| July 19, 2019

Lives on the line

Shortage of doctors

The recently announced budget aims to have at least one medical doctor in every Village Development Committee (VDC) in Nepal. There are currently 3,276 VDCs in the country. Theoretically, arranging for one MBBS-pass doctor for each VDC should not be that difficult as Nepal churns out over 1,500 such doctors a year. If there was a mandatory requirement for every MBBS graduate to serve in rural Nepal for a couple of years, then there would be enough doctors to cover all of Nepal. But today's reality is that nearly half the VDCs in Nepal have been operating without any doctor. Since the government has also been unable to procure vital medicines for past two years, the health posts in these VDCs would be running short of life-saving medicines as well. Public health in Nepal is thus in a precarious state. It could get worse. At a time health experts have been warning of possible outbreak of communicable diseases in the temporary camps in the 14 earthquake-hit districts, all medical doctors deployed there after the earthquakes have returned from their workplace. There is no plan to replace them.

The health facilities in these districts are also in disarray. The Gorkha District Hospital for example was badly damaged by last year's earthquakes. But there has been no initiative to rebuild the damaged structures. When power goes out, the hospital sends back service-seekers, even though there is a backup solar generator. The back-up generator, like much of the hospital, is kaput. The hospital has plenty of new equipments like x-ray machines and modern dental units that were donated to it after last year's earthquakes. But there isn't enough electricity to run them. And these barely functional public health institutions are supposed to ensure universal health coverage of all Nepalis in the next three years. The universal health scheme might as intended cover all Nepalis, but what will be the quality of the services they receive? Also, the Oli government, in its recent budget, committed to concentrating health resources in areas that most needed them. How does that commitment square with the recall of doctors from quake-affected regions? There is thus a big gap between commitment and action.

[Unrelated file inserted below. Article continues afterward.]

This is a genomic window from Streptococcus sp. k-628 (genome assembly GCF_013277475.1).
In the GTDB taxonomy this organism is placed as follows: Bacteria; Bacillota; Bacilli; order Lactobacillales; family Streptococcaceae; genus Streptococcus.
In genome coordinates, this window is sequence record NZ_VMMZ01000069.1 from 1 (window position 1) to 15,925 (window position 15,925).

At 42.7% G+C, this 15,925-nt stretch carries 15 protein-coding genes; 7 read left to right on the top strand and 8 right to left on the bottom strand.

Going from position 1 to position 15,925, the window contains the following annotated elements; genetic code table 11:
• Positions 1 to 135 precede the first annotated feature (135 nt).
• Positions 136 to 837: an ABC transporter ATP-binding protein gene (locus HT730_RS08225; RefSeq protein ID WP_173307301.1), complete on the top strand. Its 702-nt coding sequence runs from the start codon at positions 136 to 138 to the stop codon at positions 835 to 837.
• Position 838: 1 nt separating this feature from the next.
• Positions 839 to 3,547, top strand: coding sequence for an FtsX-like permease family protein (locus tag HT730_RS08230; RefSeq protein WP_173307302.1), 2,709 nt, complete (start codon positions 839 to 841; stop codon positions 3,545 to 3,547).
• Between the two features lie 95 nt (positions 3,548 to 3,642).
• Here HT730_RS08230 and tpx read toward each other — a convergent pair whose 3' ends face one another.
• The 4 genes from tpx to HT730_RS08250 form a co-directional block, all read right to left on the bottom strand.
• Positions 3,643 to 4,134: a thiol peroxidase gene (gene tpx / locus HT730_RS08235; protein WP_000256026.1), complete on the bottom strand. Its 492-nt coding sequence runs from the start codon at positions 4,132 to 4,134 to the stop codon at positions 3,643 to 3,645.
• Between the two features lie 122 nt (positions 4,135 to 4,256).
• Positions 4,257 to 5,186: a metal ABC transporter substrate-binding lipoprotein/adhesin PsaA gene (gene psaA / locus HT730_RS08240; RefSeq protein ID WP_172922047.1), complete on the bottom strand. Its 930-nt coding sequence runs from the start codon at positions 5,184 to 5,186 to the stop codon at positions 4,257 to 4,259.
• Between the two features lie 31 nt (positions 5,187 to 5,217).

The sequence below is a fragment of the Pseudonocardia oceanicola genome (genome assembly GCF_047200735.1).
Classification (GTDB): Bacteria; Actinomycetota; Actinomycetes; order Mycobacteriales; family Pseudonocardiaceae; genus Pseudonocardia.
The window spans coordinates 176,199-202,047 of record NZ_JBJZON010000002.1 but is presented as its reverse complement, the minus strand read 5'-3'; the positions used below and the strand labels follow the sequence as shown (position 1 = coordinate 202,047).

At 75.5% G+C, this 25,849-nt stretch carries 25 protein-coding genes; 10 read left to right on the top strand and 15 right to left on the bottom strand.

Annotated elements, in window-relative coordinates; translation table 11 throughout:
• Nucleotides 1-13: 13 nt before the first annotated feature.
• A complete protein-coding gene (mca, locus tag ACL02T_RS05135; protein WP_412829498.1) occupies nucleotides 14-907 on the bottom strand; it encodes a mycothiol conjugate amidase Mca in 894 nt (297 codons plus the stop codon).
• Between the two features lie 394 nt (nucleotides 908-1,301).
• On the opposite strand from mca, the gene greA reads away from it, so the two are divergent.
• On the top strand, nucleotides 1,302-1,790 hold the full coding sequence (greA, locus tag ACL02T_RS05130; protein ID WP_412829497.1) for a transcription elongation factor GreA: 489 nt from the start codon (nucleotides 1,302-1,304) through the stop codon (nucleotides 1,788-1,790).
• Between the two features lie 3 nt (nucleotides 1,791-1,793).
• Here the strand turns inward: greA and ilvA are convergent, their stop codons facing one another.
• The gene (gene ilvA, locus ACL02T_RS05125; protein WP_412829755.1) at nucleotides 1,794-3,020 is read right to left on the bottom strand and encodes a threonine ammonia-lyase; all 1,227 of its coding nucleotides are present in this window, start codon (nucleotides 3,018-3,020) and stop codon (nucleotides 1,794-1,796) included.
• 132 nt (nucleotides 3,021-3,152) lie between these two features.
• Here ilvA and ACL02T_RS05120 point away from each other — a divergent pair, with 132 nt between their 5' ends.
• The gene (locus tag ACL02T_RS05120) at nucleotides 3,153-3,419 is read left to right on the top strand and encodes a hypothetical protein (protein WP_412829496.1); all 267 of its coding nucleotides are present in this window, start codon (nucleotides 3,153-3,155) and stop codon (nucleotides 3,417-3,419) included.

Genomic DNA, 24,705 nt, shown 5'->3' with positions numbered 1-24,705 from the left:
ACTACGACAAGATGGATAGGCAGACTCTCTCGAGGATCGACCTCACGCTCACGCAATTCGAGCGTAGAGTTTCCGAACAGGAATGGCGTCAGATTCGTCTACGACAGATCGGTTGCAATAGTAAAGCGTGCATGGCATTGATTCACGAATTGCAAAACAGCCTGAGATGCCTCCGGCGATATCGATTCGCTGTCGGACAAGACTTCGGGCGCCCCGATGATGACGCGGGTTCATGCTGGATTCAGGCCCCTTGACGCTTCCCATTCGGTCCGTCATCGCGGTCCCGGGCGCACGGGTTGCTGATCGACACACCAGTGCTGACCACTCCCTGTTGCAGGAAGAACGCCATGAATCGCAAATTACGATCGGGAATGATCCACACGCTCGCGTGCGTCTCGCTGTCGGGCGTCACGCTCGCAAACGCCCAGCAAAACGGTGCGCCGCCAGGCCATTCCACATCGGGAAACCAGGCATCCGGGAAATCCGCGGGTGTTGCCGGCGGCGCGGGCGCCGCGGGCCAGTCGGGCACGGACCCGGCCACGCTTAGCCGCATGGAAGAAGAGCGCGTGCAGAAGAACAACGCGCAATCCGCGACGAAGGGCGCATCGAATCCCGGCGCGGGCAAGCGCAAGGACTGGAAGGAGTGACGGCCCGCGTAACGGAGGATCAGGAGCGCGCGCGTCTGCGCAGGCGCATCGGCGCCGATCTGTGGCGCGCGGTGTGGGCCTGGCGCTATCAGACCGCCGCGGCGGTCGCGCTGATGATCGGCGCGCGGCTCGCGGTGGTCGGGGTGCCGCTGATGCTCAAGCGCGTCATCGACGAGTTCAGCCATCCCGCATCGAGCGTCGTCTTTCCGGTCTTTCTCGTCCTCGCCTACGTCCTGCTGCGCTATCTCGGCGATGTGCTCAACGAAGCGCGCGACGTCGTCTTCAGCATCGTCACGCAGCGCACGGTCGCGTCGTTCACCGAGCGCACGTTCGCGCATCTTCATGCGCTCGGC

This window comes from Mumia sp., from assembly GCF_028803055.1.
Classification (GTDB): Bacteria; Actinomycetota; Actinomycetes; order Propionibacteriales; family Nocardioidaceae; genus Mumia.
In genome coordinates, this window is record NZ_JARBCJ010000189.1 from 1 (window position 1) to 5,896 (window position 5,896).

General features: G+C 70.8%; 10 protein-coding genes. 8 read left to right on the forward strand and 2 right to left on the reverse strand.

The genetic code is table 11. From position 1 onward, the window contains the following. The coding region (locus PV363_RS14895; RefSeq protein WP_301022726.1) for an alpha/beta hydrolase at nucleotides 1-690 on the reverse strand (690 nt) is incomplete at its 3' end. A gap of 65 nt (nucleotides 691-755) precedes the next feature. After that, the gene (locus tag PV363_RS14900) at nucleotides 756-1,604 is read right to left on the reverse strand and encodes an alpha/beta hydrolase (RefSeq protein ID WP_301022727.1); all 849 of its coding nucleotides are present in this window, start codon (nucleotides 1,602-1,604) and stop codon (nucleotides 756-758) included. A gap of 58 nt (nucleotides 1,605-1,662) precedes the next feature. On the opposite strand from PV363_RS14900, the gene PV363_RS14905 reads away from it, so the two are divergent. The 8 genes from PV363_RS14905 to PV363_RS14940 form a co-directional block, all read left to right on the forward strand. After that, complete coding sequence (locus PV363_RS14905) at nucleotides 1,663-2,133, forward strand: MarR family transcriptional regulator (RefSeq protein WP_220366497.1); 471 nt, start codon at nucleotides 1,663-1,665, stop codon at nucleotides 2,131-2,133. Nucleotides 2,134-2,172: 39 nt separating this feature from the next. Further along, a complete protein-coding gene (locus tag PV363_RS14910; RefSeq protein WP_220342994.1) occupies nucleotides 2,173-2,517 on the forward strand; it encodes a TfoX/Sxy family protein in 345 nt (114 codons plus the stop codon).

In case of the earthquake-affected populations in the 14 districts, the question is: How long were the doctors sent immediately after the April 25th earthquake expected to remain in their deployed areas? Surely they didn't sign up for an indefinite period. With the work of rehabilitation of earthquake victims expected to take at least a couple of more years, according to the National Reconstruction Authority, they were bound to get restless. But it appears that many of the doctors were ready to stay put if the government had again sought their help and given them time-bound new contracts. By allowing their contracts to lapse, the government has once again put nearly 770,000 families who were rendered homeless by last year's earthquakes in the harm's way. To avert another disaster it must immediately draw up new contracts for doctors to be deployed to the 14 quake-hit districts and commit to support them in every way. This is the least it can do for the long-suffering earthquake victims.

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